Shwankia Narayan is a graduate student at Columbia University's Graduate School of Journalism
Dr. Prabhjot Singh is the Director of Systems Degisn at The Earth Institute and the co-chair of the One Million Community Health Worker campaign. He is also an assistant professor at Columbia University and a practicing doctor. On September 21st Singh was attacked by a group of nearly 20 young men who were yelling anti-Muslim and hateful slurs. The NYPD dubbed the attack as a hate crime--something Singh is all to familar with. Last year Singh, along with Simram Jeet, wrote an op-ed in the New York Times on how hate crimes are recorded and tracked. SAJA student member Shawnkia Narayan spoke with Singh about his own reactions to the media coverage and the larger lessons learned from his attack.
Q. What do wish people asked you about the incident on September 21st?
A. You know I think that a lot of people were surprised by my response. And in many ways they thought it was very gracious. I hope that over the course of the next few months, and next couple of years people actually start to ask, 'Well where did that come from? And what are you going to do about it?' Over the last couple of years I’ve really gotten to know the heartbeat of this [Harlem] neighborhood and we know a little bit about where the young men came from. I’m quite sure I’ve probably visited near their homes doing house calls as a doctor, and we’re also building a social enterprise that employs people like their family members and otherwise. And in many ways even though that response sounded just gracious, but it was a sense that this was our community and we’re going to end up engaging and following through with the work we’ve already been doing. So yes there is a problem but I want to get back to the work and I’m hoping people ask, 'What is that work?'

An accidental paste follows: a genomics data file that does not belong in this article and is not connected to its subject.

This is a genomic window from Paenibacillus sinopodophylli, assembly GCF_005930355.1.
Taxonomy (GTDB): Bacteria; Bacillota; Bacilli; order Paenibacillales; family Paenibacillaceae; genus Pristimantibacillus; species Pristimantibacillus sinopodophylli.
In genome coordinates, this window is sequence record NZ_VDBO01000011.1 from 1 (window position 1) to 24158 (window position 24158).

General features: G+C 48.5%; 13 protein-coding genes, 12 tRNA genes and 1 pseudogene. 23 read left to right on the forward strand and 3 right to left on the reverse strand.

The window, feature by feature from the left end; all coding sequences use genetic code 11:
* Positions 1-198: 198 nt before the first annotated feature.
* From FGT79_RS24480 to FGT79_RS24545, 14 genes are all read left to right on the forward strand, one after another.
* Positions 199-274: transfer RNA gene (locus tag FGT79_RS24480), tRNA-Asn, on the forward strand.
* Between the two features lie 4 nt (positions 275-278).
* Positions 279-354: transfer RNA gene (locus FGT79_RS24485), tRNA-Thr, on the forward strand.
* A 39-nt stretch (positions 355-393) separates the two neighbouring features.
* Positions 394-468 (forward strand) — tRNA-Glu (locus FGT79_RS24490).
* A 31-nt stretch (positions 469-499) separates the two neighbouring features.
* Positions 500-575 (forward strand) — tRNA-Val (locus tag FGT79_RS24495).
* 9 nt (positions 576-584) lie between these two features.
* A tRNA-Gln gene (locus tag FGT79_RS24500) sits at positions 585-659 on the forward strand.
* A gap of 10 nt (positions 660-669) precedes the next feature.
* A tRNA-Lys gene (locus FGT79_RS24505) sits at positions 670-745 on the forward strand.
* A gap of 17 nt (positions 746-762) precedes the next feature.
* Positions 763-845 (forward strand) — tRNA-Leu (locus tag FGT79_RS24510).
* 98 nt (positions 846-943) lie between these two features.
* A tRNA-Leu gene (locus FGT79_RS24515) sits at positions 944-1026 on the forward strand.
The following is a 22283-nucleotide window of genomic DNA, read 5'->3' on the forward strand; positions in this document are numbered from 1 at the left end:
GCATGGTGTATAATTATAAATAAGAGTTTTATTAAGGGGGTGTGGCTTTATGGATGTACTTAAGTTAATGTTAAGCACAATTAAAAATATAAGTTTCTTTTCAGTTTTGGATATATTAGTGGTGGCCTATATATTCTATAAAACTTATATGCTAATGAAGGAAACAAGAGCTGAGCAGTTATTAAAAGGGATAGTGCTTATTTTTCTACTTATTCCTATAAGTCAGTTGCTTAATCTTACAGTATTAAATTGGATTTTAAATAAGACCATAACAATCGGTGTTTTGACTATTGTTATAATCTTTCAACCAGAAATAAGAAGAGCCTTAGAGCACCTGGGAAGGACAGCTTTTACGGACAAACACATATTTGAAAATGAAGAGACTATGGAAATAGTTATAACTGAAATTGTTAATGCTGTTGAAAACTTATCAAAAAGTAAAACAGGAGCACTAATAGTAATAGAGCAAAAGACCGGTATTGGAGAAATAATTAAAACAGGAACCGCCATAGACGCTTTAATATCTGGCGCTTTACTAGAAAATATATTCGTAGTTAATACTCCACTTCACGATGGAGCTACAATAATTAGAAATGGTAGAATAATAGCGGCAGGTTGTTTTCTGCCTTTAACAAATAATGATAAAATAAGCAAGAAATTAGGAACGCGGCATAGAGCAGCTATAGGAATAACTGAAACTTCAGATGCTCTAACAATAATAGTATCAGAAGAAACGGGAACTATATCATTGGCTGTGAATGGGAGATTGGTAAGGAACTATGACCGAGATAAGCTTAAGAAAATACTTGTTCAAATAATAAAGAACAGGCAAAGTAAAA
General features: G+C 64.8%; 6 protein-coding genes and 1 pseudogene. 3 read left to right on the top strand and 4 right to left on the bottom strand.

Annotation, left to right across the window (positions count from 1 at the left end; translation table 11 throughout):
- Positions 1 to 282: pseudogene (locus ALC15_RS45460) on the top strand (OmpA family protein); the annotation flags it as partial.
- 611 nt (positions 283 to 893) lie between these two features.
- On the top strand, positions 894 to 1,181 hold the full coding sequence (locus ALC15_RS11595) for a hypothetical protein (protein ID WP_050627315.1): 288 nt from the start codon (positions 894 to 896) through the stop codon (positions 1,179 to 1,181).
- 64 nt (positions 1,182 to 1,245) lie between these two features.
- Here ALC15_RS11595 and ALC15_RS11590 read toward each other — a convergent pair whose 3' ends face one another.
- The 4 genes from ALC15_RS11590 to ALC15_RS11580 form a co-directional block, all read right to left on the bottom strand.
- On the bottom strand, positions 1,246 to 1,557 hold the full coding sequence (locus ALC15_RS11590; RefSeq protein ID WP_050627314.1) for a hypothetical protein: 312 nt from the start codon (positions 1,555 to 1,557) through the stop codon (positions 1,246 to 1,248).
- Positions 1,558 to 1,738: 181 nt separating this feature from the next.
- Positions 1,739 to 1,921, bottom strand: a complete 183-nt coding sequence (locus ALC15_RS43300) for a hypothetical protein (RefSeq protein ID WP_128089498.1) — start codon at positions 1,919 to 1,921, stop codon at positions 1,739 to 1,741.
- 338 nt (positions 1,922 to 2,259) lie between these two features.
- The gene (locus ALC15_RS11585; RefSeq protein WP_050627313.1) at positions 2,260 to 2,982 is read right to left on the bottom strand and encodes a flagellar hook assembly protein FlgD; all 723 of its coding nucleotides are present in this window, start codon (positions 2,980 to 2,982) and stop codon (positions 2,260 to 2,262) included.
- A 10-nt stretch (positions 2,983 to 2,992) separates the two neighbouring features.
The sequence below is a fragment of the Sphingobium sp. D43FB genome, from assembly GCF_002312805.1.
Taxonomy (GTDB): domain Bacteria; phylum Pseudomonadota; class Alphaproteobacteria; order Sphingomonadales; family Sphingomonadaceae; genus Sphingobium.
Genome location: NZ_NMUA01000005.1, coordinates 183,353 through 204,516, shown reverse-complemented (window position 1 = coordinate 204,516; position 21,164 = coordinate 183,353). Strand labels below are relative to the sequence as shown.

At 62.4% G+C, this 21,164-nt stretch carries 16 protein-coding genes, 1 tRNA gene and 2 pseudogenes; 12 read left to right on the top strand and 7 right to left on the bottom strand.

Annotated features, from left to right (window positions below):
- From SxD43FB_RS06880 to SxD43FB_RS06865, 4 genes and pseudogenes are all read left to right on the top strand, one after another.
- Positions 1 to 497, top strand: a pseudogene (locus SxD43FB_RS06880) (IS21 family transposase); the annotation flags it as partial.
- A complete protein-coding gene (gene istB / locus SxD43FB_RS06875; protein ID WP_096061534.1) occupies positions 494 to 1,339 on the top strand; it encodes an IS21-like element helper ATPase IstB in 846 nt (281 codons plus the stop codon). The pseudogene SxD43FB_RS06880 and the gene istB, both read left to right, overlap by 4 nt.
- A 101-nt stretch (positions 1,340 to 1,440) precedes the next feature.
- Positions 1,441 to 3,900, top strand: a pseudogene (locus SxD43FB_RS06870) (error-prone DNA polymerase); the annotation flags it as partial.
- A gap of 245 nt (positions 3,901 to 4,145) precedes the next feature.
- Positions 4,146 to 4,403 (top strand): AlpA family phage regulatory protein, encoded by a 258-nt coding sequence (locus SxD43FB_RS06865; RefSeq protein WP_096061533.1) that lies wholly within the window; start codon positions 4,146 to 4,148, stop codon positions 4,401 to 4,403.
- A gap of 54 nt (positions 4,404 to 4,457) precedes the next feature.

Q. What are the issues surrounding your story that is absent in the media coverage?
A. One thing is that there was another woman who was assaulted that night-- probably by the same group of men. She was a Muslim woman from Somalia wearing a hijab. And I learned about her because she was two beds down from me in the emergency department. And I met her husband and we got a sense that it happened around the same time, same group of people. But she’s a new immigrant, her ability to speak and kind of articulate herself certainly wasn’t there. And in many ways she’s a group that is mot likely in fear of being identified with the Shabaab in Westgate. And so in many ways I don’t think that we as a country, as a media know how to handle this type of story. And that you have this woman who we don’t know how to treat-- we don’t know how to speak about her and in many ways omitted. So I wish we dug a bit deeper and figured out how do we talk about it.
Q. After having gone through this ordeal, what is the one piece of advice you would give to young people of color?
A. In the vast majority of my life, 99.9% of interactions, the distinctiveness of who I am and where I come from has been an incredible asset. People remember me. I’m held responsible for what I do and say. And the same thing for anybody that looks different from the status quo. And so in that sense, make sure you really feel comfortable in your skin enough that when something happens, good or bad, you’re able to say: this is who I am, this is who I speak for and with, and it’s something to be proud of.
Q. Can you talk about your work with One Million Health Workers?
A. Yes, it’s something I spend most of my time doing. I grew up in Nairobi and Kenya and what I do professionally is bring innovations form low-resourced countries, like rural India or rural sub-Saharan Africa, find innovations in community health and bring them back to places like Harlem. At the same time, we are working to scaling up those innovations we discover all across sub-Saharan Africa. Community health workers, rapidly training people from communities and are hired to do specific task around making a healthier community, [these] are the only ways sub-Saharan Africa is going to be able to reach it’s health goals. Same thing with India, which has 600,000 of [community health workers]. So our goal is to bring up that number to a million in Africa and match the numbers in India and actually bring the same innovations to America.